CFPB and VA warn borrowers against refinancing scams

Inside Subprime: December 28, 2017

By Caroline Thompson

Last month, the Consumer Financial Protection Bureau and the U.S. Department of Veterans Affairs released a joint warning order to service members and veterans with VA home loans. The “WARNO,” as the CFPB press release called it, cautioned VA mortgage holders against falling for legit-looking refinancing offers that sound too good to be true.

According to the CFPB, unscrupulous lenders have been targeting VA loan holders with “aggressive and potentially misleading advertising and sales tactics,” designed to convince homeowners that refinancing is actually in their benefit. The truth is, taking these offers will add thousands to your loan balance, and won’t benefit you much at all in the long run.

If you’ve received a refinancing offer that promises super low interest rates, thousands of dollars in cash back, skipped mortgage payments, “no” out-of-pocket costs and no waiting periods, do your research before responding to it. You very well may be getting conned.

The CFPB says you should watch out for the following things:

Offers to skip one or two mortgage payments – Lenders sometimes advertise this as a benefit of a VA mortgage refinance; in fact, VA prohibits a lender from advertising the skipping of payments as a means of obtaining cash in an Interest Rate Reduction Refinance Loan (IRRRL) . Certain lenders nevertheless use this as a selling point when they are unable to offer cash-out or a significantly lower interest rate.

Offers to receive an escrow refund – Lenders may promise that you will receive a certain amount of cash as a refund from your escrow account; however, the amount you may receive is dependent on how much is left in your account at the time the loan closes, which may be much less than you were promised. We have heard from servicemembers who were promised a certain refund amount and received a much lower amount at closing. We have also heard from servicemembers who have experienced problems with their new escrow accounts after closing and have had to make higher monthly payments to make up for the shortfall.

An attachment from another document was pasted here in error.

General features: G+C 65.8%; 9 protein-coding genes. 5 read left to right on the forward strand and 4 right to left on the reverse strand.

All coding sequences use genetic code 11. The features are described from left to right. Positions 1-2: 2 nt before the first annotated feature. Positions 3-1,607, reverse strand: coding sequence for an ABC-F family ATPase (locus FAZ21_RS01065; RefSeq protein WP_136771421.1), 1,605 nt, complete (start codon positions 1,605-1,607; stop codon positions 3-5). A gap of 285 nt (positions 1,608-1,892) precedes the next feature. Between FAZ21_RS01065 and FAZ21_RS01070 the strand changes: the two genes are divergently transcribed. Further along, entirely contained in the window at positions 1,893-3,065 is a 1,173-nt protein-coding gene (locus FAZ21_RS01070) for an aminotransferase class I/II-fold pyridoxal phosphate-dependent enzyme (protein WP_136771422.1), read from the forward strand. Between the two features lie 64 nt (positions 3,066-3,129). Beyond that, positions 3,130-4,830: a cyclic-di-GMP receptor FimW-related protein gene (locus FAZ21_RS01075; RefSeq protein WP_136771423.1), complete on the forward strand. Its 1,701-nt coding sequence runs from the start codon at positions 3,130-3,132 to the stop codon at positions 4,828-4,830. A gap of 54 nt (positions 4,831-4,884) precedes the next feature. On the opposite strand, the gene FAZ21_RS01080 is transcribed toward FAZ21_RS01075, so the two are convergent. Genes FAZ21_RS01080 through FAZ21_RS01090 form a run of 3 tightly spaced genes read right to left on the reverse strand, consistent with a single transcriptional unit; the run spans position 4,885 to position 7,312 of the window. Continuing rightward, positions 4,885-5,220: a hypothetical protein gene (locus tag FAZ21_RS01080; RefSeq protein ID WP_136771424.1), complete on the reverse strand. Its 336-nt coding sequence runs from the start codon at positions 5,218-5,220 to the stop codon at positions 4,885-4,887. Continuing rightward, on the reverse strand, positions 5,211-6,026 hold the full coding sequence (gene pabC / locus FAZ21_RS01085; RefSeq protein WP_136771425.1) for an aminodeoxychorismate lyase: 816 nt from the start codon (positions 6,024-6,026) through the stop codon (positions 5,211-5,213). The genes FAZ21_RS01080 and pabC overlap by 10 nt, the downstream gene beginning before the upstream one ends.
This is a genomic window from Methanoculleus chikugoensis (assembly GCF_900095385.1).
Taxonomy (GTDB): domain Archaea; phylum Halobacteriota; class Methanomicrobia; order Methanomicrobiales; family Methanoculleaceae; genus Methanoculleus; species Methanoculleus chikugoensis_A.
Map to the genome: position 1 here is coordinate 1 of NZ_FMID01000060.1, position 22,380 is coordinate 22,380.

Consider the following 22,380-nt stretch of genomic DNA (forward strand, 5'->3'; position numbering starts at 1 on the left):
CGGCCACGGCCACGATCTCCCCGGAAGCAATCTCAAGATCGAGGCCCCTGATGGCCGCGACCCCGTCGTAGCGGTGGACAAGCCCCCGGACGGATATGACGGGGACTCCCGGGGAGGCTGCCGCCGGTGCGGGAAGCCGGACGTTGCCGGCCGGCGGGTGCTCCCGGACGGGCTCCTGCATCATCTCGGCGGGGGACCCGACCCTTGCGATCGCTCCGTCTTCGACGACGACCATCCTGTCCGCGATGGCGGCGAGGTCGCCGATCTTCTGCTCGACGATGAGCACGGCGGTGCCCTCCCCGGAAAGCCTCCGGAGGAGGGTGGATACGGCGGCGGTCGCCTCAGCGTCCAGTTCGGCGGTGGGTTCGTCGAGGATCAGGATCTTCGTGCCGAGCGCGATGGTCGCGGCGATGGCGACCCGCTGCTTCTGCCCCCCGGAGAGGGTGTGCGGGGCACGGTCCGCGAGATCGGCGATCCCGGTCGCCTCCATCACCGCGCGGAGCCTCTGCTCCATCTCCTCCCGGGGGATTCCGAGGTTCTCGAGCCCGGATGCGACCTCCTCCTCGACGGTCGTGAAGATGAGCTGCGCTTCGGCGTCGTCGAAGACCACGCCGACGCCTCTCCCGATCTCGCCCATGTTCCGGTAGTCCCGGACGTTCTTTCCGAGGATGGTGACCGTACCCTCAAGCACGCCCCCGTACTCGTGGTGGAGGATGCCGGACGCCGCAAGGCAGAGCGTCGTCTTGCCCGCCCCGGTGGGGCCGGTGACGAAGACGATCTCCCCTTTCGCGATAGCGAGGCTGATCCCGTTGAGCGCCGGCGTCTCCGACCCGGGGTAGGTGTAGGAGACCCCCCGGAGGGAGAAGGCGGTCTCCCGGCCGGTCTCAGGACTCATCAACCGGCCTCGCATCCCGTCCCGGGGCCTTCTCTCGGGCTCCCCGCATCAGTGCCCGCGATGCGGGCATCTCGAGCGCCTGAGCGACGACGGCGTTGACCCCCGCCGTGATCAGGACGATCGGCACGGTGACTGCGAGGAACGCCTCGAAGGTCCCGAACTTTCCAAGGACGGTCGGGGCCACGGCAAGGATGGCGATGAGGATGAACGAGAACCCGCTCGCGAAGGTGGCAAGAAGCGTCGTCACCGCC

Low-interest rates without specific terms – Lenders may advertise a low-interest rate to get you to respond to an advertisement. You might assume these rates are for a 30-year fixed-rate mortgage, but in many cases, the rates are for a 15-year fixed-rate mortgage or an adjustable-rate mortgage, or you may have to pay discount points to receive the advertised rate.

Aggressive sales tactics – Certain lenders may try to push you into a VA mortgage refinance. For example, you may be called by a lender multiple times or receive VA mortgage refinance offers in the mail that look like a check or bill to get you to open it. You may be pressured to refinance your VA loan only a month or two after you closed on your current VA loan.

If you’re considering refinancing your VA mortgage, go straight to the source. Call the VA at (877) 827-3702 Monday-Friday between 8 a.m. and 6 p.m. to speak to a VA loan specialist.

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